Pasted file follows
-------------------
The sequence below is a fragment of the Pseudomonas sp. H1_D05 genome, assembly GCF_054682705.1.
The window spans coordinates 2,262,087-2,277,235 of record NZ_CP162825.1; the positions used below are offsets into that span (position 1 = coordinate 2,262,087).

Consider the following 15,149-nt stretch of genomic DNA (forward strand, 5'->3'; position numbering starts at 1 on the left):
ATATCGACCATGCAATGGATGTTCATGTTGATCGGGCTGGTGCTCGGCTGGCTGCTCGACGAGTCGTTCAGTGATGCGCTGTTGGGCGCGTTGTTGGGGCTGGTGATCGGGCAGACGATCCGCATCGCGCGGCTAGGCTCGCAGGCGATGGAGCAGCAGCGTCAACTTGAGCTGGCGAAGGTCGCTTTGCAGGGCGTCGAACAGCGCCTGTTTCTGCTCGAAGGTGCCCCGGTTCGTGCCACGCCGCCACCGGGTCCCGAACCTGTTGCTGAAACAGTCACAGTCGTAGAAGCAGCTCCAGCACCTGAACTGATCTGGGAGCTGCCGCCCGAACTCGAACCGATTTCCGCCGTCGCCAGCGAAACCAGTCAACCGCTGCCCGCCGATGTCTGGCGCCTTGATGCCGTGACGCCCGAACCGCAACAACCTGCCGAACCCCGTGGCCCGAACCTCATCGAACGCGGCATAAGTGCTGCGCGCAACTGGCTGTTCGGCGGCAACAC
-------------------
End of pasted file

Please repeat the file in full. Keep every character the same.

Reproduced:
The sequence below is a fragment of the Pseudomonas sp. H1_D05 genome, assembly GCF_054682705.1.
The window spans coordinates 2,262,087-2,277,235 of record NZ_CP162825.1; the positions used below are offsets into that span (position 1 = coordinate 2,262,087).

Consider the following 15,149-nt stretch of genomic DNA (forward strand, 5'->3'; position numbering starts at 1 on the left):
ATATCGACCATGCAATGGATGTTCATGTTGATCGGGCTGGTGCTCGGCTGGCTGCTCGACGAGTCGTTCAGTGATGCGCTGTTGGGCGCGTTGTTGGGGCTGGTGATCGGGCAGACGATCCGCATCGCGCGGCTAGGCTCGCAGGCGATGGAGCAGCAGCGTCAACTTGAGCTGGCGAAGGTCGCTTTGCAGGGCGTCGAACAGCGCCTGTTTCTGCTCGAAGGTGCCCCGGTTCGTGCCACGCCGCCACCGGGTCCCGAACCTGTTGCTGAAACAGTCACAGTCGTAGAAGCAGCTCCAGCACCTGAACTGATCTGGGAGCTGCCGCCCGAACTCGAACCGATTTCCGCCGTCGCCAGCGAAACCAGTCAACCGCTGCCCGCCGATGTCTGGCGCCTTGATGCCGTGACGCCCGAACCGCAACAACCTGCCGAACCCCGTGGCCCGAACCTCATCGAACGCGGCATAAGTGCTGCGCGCAACTGGCTGTTCGGCGGCAACAC